TRASH: Should city pick up once every two weeks?

News Apr 05, 2016 by Matthew Van Dongen The Hamilton Spectator

The contentious bi-weekly garbage pickup debate is poised to resurface — despite being dumped on twice by previous councils.

Other large Ontario municipalities like Toronto, Ottawa, Halton and Peel are increasingly adopting every-second-week trash collection as a way to save cash — and convince reluctant residents to recycle and compost.

Hamilton has twice trashed the notion since 2007. Councillors most recently jettisoned a staff bi-weekly proposal in 2013 in favour of keeping weekly pickup with a one-bag or can limit. Residents also get up to 26 tags per year allowing them to set out extra bags.

Waste staff will report on various collection options as part of a larger review in advance of new contract tenders in 2018, operations director Betty Matthews-Malone said Monday. (While city workers pick up trash in the lower city, private companies handle recycling citywide and trash on the Mountain.)

There's no formal proposal yet. But advisory committee minutes talking up the benefits of bi-weekly collection spurred Coun. Tom Jackson to "put the red flags up."

Jackson argued the "messy debates" of the past revolved around questions like whether citizens would view bi-weekly service as a service reduction and how to deal with "smelly animal feces" or a possible spike in illegal dumping.

What do you think of garbagecollection every two weeks inHamilton?

"There were serious question back then, and for me, those questions remain unanswered," he said.

In 2013, staff pitched bi-weekly trash pickup — combined with weekly recycling and compost collection — as a way to save more than $1 million a year and improve Hamilton's lagging diversion rate, the amount of waste we keep out of the landfill. (We still trash more than we recycle or compost.)

A recent "trash audit" — workers picking through bags of trash by hand — suggests 41 per cent of the average garbage bag is still food waste the city wants you to compost.

"From an economic and environmental perspective, I can see why they (bureaucrats) would want to pursue it," said Coun. Sam Merulla. "But from a social or fairness perspective, it just doesn't add up for residents. If they don't see that direction correlation to a tax savings, then they feel it's a cut in services."

Merulla added the urgency of keeping bags out of the dump has lessened as technological advances have increased the overall capacity of the Glanbrook landfill, which now has an estimated 35-plus years remaining.

Environment Hamilton head Lynda Lukasik argued that urgency remains. "Given what most people think about the prospect of setting up a new incinerator, I'm surprised we're not thinking harder about what ends up in the trash bag we put out every week," she said.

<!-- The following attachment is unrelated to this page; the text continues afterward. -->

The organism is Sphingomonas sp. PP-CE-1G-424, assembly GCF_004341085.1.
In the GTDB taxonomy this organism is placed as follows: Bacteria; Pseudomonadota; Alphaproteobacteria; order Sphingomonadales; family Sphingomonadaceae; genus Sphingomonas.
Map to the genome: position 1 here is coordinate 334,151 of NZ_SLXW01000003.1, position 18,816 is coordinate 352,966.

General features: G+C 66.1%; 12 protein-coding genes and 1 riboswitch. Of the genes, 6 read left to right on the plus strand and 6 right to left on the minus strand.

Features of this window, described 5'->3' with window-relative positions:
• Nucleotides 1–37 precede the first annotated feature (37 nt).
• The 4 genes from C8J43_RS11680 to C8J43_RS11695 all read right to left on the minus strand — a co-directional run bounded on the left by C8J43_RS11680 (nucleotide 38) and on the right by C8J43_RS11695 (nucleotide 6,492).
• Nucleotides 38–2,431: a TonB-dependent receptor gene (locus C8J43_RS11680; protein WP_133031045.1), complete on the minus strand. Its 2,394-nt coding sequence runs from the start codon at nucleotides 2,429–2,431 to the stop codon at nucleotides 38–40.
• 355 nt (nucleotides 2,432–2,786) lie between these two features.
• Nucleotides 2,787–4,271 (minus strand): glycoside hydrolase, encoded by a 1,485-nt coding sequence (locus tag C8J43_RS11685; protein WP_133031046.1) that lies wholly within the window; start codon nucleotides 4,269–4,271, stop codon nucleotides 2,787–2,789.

Lukasik added she understands some residents will have "special circumstances" that warrant exceptions, like medical conditions or even big families using many diapers. "But plenty of cities have programs in place to accommodate those people who need it," she said.

Jackson said he questions the implied characterization of bi-weekly cities being more "progressive," noting Halton allows up to three bags to be collected every two weeks. "By my arithmetic, we still have stricter limit."

The staff advisory minutes say "most" larger municipalities have already or are planning a transition to bi-weekly collection. Windsor and Niagara, however, still collect weekly.

The eventual staff report will also look at the implications of planned provincial waste regulation changes that may see manufacturers take more responsibility for the packaging they create. Matthews-Malone said she wants the report to go to council this year.

mvandongen@thespec.com

905-526-3241 | @Mattatthespec

TRASH: Should city pick up once every two weeks?

News Apr 05, 2016 by Matthew Van Dongen The Hamilton Spectator

The contentious bi-weekly garbage pickup debate is poised to resurface — despite being dumped on twice by previous councils.

Other large Ontario municipalities like Toronto, Ottawa, Halton and Peel are increasingly adopting every-second-week trash collection as a way to save cash — and convince reluctant residents to recycle and compost.

Hamilton has twice trashed the notion since 2007. Councillors most recently jettisoned a staff bi-weekly proposal in 2013 in favour of keeping weekly pickup with a one-bag or can limit. Residents also get up to 26 tags per year allowing them to set out extra bags.

Waste staff will report on various collection options as part of a larger review in advance of new contract tenders in 2018, operations director Betty Matthews-Malone said Monday. (While city workers pick up trash in the lower city, private companies handle recycling citywide and trash on the Mountain.)

There's no formal proposal yet. But advisory committee minutes talking up the benefits of bi-weekly collection spurred Coun. Tom Jackson to "put the red flags up."

Jackson argued the "messy debates" of the past revolved around questions like whether citizens would view bi-weekly service as a service reduction and how to deal with "smelly animal feces" or a possible spike in illegal dumping.

What do you think of garbagecollection every two weeks inHamilton?

"There were serious question back then, and for me, those questions remain unanswered," he said.

In 2013, staff pitched bi-weekly trash pickup — combined with weekly recycling and compost collection — as a way to save more than $1 million a year and improve Hamilton's lagging diversion rate, the amount of waste we keep out of the landfill. (We still trash more than we recycle or compost.)